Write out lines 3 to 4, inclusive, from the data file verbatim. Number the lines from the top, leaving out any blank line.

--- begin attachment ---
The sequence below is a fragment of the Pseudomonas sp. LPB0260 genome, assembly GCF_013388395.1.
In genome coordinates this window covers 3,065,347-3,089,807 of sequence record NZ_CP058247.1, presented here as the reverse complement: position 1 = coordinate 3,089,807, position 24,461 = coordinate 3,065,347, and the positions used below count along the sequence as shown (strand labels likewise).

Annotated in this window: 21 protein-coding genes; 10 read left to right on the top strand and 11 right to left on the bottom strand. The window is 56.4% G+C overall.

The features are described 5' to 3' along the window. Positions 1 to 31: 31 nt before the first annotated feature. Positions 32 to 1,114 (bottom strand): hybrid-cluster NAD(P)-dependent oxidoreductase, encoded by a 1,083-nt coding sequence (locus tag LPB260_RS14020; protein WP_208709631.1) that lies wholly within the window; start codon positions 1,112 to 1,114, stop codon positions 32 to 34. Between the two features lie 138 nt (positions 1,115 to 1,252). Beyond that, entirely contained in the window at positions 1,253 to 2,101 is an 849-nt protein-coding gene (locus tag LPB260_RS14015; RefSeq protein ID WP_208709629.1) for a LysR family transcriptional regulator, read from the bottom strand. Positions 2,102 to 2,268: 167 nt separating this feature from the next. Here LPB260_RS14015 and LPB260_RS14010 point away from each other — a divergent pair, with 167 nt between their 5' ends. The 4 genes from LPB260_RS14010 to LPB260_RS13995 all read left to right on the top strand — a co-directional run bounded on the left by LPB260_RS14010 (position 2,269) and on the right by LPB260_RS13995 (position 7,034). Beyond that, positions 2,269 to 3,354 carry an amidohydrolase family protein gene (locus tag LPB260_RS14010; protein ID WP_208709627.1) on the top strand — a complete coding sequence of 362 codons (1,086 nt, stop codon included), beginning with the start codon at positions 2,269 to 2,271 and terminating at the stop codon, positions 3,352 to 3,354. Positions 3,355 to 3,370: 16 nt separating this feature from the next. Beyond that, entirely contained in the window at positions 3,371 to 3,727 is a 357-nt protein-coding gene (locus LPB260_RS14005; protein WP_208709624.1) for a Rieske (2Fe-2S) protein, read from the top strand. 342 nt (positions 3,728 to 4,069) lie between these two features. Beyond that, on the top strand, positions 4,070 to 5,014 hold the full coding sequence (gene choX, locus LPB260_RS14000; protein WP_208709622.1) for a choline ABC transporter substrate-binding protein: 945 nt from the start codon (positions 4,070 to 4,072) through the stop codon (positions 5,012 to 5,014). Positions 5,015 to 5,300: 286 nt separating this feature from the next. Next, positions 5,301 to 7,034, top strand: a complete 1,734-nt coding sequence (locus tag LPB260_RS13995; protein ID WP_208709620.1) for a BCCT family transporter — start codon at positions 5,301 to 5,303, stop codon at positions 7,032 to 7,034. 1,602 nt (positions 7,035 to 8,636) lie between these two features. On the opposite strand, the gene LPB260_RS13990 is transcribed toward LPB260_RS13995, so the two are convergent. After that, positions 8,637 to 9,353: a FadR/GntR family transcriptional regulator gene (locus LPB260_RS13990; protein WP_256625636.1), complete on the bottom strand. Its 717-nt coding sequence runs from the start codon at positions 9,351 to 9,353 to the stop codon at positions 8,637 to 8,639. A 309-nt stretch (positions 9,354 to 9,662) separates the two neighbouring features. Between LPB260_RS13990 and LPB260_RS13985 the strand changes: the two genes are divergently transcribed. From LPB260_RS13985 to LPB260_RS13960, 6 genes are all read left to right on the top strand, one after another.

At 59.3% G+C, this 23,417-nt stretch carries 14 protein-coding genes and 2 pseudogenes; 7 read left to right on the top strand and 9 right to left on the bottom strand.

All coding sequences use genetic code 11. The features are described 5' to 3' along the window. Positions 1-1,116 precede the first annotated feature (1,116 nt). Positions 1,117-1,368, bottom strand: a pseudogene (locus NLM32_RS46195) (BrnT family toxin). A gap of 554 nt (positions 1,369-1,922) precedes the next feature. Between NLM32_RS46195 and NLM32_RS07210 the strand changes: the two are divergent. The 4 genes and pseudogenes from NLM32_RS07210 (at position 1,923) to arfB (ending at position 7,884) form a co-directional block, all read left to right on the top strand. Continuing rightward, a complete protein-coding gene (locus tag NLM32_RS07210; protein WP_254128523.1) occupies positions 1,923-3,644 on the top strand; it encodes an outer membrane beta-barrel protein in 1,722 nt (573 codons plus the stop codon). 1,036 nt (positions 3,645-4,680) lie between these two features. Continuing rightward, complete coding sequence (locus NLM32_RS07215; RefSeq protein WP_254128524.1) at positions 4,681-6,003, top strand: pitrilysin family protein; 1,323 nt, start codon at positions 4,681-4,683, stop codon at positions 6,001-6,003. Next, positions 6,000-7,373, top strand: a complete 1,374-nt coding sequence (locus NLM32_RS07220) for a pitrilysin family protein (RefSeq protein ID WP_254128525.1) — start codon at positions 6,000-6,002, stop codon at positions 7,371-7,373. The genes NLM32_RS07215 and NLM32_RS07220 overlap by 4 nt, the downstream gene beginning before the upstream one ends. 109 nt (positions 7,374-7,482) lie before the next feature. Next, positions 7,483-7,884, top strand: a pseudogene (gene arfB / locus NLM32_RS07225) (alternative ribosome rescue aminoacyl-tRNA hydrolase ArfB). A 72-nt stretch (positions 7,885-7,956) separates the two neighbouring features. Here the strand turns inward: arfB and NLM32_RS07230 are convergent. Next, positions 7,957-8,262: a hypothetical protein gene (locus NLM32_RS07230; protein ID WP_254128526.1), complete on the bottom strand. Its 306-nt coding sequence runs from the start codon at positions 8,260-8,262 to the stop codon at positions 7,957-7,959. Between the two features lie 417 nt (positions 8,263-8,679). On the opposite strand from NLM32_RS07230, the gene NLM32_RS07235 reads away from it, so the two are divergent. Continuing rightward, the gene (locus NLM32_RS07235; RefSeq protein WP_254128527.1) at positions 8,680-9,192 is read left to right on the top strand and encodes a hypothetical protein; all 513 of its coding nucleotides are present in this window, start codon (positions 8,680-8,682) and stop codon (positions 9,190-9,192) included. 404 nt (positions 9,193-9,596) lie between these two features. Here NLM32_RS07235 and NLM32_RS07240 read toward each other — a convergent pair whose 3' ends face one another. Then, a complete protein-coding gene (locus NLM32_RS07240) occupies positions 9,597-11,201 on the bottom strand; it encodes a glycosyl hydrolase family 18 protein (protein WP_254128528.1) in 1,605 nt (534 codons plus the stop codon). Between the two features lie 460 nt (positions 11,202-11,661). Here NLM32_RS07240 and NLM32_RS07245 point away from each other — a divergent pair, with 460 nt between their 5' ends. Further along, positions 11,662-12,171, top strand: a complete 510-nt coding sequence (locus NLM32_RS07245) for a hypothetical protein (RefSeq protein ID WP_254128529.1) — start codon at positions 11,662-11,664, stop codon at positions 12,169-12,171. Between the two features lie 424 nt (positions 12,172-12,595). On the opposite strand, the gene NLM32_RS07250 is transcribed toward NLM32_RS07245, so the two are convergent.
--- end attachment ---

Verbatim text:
Annotated in this window: 21 protein-coding genes; 10 read left to right on the top strand and 11 right to left on the bottom strand. The window is 56.4% G+C overall.

The features are described 5' to 3' along the window. Positions 1 to 31: 31 nt before the first annotated feature. Positions 32 to 1,114 (bottom strand): hybrid-cluster NAD(P)-dependent oxidoreductase, encoded by a 1,083-nt coding sequence (locus tag LPB260_RS14020; protein WP_208709631.1) that lies wholly within the window; start codon positions 1,112 to 1,114, stop codon positions 32 to 34. Between the two features lie 138 nt (positions 1,115 to 1,252). Beyond that, entirely contained in the window at positions 1,253 to 2,101 is an 849-nt protein-coding gene (locus tag LPB260_RS14015; RefSeq protein ID WP_208709629.1) for a LysR family transcriptional regulator, read from the bottom strand. Positions 2,102 to 2,268: 167 nt separating this feature from the next. Here LPB260_RS14015 and LPB260_RS14010 point away from each other — a divergent pair, with 167 nt between their 5' ends. The 4 genes from LPB260_RS14010 to LPB260_RS13995 all read left to right on the top strand — a co-directional run bounded on the left by LPB260_RS14010 (position 2,269) and on the right by LPB260_RS13995 (position 7,034). Beyond that, positions 2,269 to 3,354 carry an amidohydrolase family protein gene (locus tag LPB260_RS14010; protein ID WP_208709627.1) on the top strand — a complete coding sequence of 362 codons (1,086 nt, stop codon included), beginning with the start codon at positions 2,269 to 2,271 and terminating at the stop codon, positions 3,352 to 3,354. Positions 3,355 to 3,370: 16 nt separating this feature from the next. Beyond that, entirely contained in the window at positions 3,371 to 3,727 is a 357-nt protein-coding gene (locus LPB260_RS14005; protein WP_208709624.1) for a Rieske (2Fe-2S) protein, read from the top strand. 342 nt (positions 3,728 to 4,069) lie between these two features. Beyond that, on the top strand, positions 4,070 to 5,014 hold the full coding sequence (gene choX, locus LPB260_RS14000; protein WP_208709622.1) for a choline ABC transporter substrate-binding protein: 945 nt from the start codon (positions 4,070 to 4,072) through the stop codon (positions 5,012 to 5,014). Positions 5,015 to 5,300: 286 nt separating this feature from the next. Next, positions 5,301 to 7,034, top strand: a complete 1,734-nt coding sequence (locus tag LPB260_RS13995; protein ID WP_208709620.1) for a BCCT family transporter — start codon at positions 5,301 to 5,303, stop codon at positions 7,032 to 7,034. 1,602 nt (positions 7,035 to 8,636) lie between these two features. On the opposite strand, the gene LPB260_RS13990 is transcribed toward LPB260_RS13995, so the two are convergent. After that, positions 8,637 to 9,353: a FadR/GntR family transcriptional regulator gene (locus LPB260_RS13990; protein WP_256625636.1), complete on the bottom strand. Its 717-nt coding sequence runs from the start codon at positions 9,351 to 9,353 to the stop codon at positions 8,637 to 8,639. A 309-nt stretch (positions 9,354 to 9,662) separates the two neighbouring features. Between LPB260_RS13990 and LPB260_RS13985 the strand changes: the two genes are divergently transcribed. From LPB260_RS13985 to LPB260_RS13960, 6 genes are all read left to right on the top strand, one after another.